You are on page 1of 4

1. Why did Ranbaxy settle with the United States Department of Justice?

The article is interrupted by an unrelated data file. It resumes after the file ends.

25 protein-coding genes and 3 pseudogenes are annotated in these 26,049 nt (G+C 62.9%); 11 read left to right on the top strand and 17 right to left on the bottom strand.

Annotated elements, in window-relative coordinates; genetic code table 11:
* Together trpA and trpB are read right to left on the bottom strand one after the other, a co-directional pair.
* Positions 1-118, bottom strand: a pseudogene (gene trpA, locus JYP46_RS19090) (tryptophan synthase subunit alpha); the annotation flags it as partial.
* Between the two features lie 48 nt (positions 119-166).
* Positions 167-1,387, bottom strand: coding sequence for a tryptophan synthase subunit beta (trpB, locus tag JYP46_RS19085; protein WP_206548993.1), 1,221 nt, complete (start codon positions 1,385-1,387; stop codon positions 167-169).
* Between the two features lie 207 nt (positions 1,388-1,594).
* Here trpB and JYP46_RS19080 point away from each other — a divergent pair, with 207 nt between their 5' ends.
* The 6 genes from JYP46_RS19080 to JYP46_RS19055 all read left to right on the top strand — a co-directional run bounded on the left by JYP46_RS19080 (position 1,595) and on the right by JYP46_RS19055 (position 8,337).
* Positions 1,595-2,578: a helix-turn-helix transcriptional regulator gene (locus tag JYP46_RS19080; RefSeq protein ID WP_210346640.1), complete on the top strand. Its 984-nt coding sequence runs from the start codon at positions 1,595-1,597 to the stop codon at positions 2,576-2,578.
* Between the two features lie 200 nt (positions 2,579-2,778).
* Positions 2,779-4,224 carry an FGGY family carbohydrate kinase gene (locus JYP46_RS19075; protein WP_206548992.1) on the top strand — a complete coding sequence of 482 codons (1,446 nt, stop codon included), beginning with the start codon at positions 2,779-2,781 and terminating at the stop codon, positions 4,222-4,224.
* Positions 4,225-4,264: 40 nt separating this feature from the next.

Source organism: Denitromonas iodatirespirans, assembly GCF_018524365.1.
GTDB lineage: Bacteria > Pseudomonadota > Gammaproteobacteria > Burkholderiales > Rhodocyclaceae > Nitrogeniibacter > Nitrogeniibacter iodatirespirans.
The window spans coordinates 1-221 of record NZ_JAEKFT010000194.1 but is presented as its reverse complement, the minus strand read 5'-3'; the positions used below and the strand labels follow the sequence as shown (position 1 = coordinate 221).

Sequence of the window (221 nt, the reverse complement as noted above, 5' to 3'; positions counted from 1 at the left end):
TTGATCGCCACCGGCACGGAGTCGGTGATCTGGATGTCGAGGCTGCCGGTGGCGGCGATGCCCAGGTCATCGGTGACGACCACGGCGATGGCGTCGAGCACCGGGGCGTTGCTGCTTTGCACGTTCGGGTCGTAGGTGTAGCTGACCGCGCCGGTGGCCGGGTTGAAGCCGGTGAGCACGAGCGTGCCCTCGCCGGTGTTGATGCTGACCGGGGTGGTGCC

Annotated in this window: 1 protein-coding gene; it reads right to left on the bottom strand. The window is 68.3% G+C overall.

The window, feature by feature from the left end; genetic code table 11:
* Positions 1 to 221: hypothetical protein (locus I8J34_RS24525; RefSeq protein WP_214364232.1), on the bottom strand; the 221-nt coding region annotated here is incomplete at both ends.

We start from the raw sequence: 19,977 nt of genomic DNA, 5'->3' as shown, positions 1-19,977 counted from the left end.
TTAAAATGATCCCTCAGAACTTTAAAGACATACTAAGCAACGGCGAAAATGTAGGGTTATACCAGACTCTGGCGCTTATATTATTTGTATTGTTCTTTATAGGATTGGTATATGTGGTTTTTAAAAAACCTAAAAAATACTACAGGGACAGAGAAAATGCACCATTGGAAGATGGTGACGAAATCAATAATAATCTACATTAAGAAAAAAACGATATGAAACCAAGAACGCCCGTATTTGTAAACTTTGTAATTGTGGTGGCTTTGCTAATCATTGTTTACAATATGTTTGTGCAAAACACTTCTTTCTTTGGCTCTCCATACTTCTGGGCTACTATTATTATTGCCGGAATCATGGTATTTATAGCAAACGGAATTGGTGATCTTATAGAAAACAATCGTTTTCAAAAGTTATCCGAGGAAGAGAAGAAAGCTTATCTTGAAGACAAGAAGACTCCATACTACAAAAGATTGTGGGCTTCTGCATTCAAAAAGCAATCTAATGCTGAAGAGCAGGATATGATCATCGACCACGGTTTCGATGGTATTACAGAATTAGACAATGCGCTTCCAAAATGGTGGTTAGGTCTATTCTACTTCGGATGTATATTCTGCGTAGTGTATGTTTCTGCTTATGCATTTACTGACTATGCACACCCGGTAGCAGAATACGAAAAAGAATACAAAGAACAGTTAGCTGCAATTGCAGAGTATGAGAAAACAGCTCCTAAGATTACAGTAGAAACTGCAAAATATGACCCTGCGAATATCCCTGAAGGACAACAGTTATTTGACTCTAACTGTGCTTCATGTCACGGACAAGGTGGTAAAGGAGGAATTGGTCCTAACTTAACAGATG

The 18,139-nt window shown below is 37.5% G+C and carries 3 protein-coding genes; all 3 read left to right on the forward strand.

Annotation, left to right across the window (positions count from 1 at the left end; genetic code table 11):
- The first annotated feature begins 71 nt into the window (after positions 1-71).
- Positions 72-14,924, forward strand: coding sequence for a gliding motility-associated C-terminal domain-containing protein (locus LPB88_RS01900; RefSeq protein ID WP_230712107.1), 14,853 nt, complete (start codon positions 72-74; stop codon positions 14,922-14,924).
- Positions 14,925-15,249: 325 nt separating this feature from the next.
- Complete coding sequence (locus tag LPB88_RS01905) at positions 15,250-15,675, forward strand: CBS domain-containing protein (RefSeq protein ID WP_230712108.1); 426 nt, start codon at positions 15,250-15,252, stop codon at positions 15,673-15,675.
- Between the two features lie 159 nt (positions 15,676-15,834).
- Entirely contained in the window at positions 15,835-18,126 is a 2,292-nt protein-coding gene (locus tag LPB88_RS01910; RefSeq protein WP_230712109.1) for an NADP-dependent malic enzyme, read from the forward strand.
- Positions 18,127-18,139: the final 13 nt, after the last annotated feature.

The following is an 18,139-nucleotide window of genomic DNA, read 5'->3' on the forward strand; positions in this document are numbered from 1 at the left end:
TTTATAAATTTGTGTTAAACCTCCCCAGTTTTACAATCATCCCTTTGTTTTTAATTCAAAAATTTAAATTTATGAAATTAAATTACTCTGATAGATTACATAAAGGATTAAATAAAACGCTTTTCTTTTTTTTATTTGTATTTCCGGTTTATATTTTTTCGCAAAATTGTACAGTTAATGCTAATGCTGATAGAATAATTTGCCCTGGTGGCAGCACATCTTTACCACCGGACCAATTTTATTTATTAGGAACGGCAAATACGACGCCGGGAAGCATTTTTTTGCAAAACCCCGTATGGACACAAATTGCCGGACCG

Ranbaxy agreed to settle both the civil and criminal liabilities by paying a penalty related to conduct which occurred several years ago. Ranbaxy had two options; either to continue fighting with DOJ for years, under a cloud of uncertainty, or in the best interests of all of the companys stakeholders, to bring the matter to a close through a voluntary settlement. In the best interests of our stakeholders, we decided to settle. 2. How is Ranbaxy as a company different today from the Ranbaxy that committed the crimes detailed in the United States Department of Justice filing? Since 2008, the company has appointed an entirely new Board of Directors, Executive Committee and management team. This new leadership is committed to integrity and professionalism and to ensuring that all Ranbaxy facilities, practices and principles meet the high standards that patients, prescribers and the public expect from a leading global generic pharmaceutical company. We are committed to our mission of Enriching lives globally, with quality and affordable pharmaceuticals. We have made significant enhancements in our systems, processes and manufacturing. We have also invested more than $300 million in infrastructure and plant upgrades, training and state-ofthe-art quality control systems. There is now greater transparency, collaboration and simplicity in operations which is key to the corporate culture at Ranbaxy today. We believe that our improvements are making a difference. Since 2009, the company has undergone more than 175 successful regulatory agency inspections across its global facilities. 3. Its our understanding that Ranbaxy earned $1 billion from US sales of Ranbaxy drugs in 2012, is that accurate? What dollar amount of that $1 billion was manufactured overseas? In the USA, Ranbaxy recorded sales of $946 million in 2012. We are proud to be able to provide affordable drugs to patients in the United States. We don't release sales information based on the location of manufacture. 4. When did Ranbaxy first begin to officially begin selling products to the US market? Ranbaxy began marketing generic products in the US in 1998 after receiving the first U.S. Food and Drug Administration approval for Cefaclor, a broad-spectrum anti-infective agent. 5. In 2004 the World Health Organization recalled three AIDS Ranbaxy drugs because they could not prove the drugs were the same as the brand name, can you comment on this? In November 2004, Ranbaxy informed the World Health Organization (WHO) that it was voluntarily withdrawing all the product dossiers under assessment and all prequalified products of its antiretrovirals. This action was taken after the company found discrepancies in the documentation provided by an independent non-affiliated company with which Ranbaxy had